While I was in Ireland, I was lucky enough to be invited by Fáilte Ireland on a foodie day tour though West Cork. We set off bright and early from Killarney, winding through little country lanes with the occasional traffic jam.
Our journey was filled with stories by Marie and Lorraine from Cork County Council. The region actually has a fascinating history. During the Cold War, lots of rock stars and swanky city folk flocked to West Cork to escape the threat of nuclear annihilation figuring that if one place was left standing after a nuclear war it would be the rolling fields of western Ireland. They acquired a taste country life, but were also accustomed to a certain standard of living, and so began producing some of the finest
Our first stop was the charming little town of Skibberean. As we only had one day to explore all of West Cork had to offer, many of the producers were kind enough to come and meet us at Kelboe Cafe.
Having grabbed a strong latte, I headed straight over to Avril from Rosscarbery Recipes who had some black and white pudding sizzling on a hot plate. It’s the most amazing cure for a raging hangover at nine in the morning – not that I’d know this firsthand, or anything.
Avril, her husband Willie, and their two sons have been producing pork products out of their little farm in Rosscarbery. They’ve also just launched a delicious, preservative-free biltong that I’ve been nibbling on non-stop.
Helena from Skeaghanore Duck made the most delicious smoked duck. The ducks are raised on a family farm on the Mizen Peninsula, using only natural farming techniques.
I tried both the smoked duck and smoked chicken – both were was absolutely delicious. It had a really unique sea salty flavour cutting though the smoke that was reflective of their coastal location. It’s no wonder why you’ll find Skeaghanore Duck on menus of top restaurants throughout Ireland.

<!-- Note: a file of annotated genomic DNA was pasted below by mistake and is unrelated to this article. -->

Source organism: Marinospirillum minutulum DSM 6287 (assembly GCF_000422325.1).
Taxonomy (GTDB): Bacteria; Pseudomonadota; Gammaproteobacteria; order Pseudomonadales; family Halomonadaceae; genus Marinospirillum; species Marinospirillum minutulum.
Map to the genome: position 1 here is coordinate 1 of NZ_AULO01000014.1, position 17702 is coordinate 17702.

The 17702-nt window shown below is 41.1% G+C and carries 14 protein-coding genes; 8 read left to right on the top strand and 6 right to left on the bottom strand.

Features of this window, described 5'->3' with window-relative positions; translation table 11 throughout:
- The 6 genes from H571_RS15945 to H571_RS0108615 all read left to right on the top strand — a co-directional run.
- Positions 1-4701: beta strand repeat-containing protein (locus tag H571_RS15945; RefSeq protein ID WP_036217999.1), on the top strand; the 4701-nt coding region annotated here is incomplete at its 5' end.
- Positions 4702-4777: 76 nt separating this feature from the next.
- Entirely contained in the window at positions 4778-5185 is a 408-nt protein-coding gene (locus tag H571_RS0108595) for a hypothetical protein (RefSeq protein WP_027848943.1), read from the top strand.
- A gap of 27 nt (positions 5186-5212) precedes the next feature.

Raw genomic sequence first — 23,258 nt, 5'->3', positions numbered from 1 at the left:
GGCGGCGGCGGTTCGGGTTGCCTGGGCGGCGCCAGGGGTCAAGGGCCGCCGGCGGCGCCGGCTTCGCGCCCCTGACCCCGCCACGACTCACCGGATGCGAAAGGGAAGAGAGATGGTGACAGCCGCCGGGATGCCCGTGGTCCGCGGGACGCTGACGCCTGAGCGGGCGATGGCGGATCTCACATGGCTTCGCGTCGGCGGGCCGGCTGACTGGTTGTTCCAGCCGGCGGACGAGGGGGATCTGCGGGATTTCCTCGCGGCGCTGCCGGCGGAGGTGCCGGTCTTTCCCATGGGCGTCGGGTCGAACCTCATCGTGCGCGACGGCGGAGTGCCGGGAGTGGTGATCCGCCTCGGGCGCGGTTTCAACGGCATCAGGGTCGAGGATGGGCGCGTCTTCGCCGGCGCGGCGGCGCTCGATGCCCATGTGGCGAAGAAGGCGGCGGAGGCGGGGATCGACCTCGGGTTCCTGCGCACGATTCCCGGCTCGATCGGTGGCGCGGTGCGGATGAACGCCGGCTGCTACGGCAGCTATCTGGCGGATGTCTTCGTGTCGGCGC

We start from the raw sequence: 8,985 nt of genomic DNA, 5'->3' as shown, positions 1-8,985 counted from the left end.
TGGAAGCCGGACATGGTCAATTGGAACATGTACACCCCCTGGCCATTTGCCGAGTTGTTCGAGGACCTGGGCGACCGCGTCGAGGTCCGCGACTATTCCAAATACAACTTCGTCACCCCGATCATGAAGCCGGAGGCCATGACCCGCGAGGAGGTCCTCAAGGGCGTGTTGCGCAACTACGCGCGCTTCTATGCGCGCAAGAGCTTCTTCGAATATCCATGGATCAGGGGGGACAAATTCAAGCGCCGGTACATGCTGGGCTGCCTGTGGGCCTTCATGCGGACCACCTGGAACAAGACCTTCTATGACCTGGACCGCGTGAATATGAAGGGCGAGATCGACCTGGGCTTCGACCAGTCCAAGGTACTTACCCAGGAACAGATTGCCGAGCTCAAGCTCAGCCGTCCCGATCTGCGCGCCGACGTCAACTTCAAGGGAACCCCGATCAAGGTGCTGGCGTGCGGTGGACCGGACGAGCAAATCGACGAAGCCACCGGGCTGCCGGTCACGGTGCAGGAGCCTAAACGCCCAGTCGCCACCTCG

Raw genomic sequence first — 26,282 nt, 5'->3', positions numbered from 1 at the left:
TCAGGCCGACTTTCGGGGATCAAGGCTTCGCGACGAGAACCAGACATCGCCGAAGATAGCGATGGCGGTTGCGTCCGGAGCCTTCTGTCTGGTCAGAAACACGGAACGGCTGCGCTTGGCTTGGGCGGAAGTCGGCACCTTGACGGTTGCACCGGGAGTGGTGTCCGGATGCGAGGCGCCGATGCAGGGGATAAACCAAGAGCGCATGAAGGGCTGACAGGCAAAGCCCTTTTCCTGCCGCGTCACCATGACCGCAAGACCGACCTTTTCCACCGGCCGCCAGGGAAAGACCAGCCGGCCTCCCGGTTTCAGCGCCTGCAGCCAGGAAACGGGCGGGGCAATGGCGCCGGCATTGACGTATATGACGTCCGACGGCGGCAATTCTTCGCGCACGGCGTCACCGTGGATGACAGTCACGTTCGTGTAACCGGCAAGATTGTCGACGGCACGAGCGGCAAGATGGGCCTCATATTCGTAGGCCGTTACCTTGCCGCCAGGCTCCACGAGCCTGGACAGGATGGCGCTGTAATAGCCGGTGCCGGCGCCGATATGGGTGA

I also spoke with Sally from Woodcock Smokery, who had a whole variety of smoked fish for us to try. She works exclusively with wild fish caught from the Atlantic, using traditional techniques free from anything artificial.
Everything I tried was delicious, but her hot smoked tuna was out of this world. If there’s one thing you order from Woodcock, make sure it’s that! Sally also runs workshops if you want to learn to smoke fish yourself that can be easily arranged by contacting her directly.
I also got to chat with Sadie and Mark from Pilgrim’s in Roscarbery about some of the more unusual local herbs, flowers, and berries that they’re using on their menu at the moment.
Their approach to cooking is hyper-local and hyper-seasonal, with a menu that changes daily based on what’s available and what they fancy making. You can see their menu of the day here once it’s decided, which will certainly keep me day dreaming until I make it there myself in June.
Paul from West Cork Pies had a whole selection of everything from Scotch eggs to Cornish pastys. He began his business with a small market stall after being frustrated at not being able to find any good pork pies himself, and has since snowballed into something of a little empire. Although his pies can now be found in supermarkets, he still uses only the best ingredients from local farmers, where he can ensure not only the quality of meat but also that the money he spends goes directly back into the local community.
Last I spoke with Ahmed and Luke, two of the guys behind The Mews in Baltimore. They used to work as chefs in Dublin, but couldn’t afford to open their own restaurant with the high costs in the city. Instead, they drove along the Wild Atlantic Way until they found a little restaurant for sale at the end of a long, winding road beside the sea and decided to set up shop.
Their menu is modern and creative, relying on local foraging and hunting to create a menu specific to their little peninsula. They had us taste some seaweed and samphire pulled fresh from the sea that morning, as well as examples of finished dishes they’d serve with those same ingredients.
The Mews is sadly only open seasonally from March until September, but having had a small taste you can you can bet I’ll be back when they’re open to try all of their creations.
Reluctantly leaving our new friends at Kelboe, we headed just down the road to Fields of Skibbereen. It’s a family run grocery store that started off with humble beginnings back in 1935. They’ve since expanded into a little empire, but have maintained their commitment to serving their community with the best local produce available.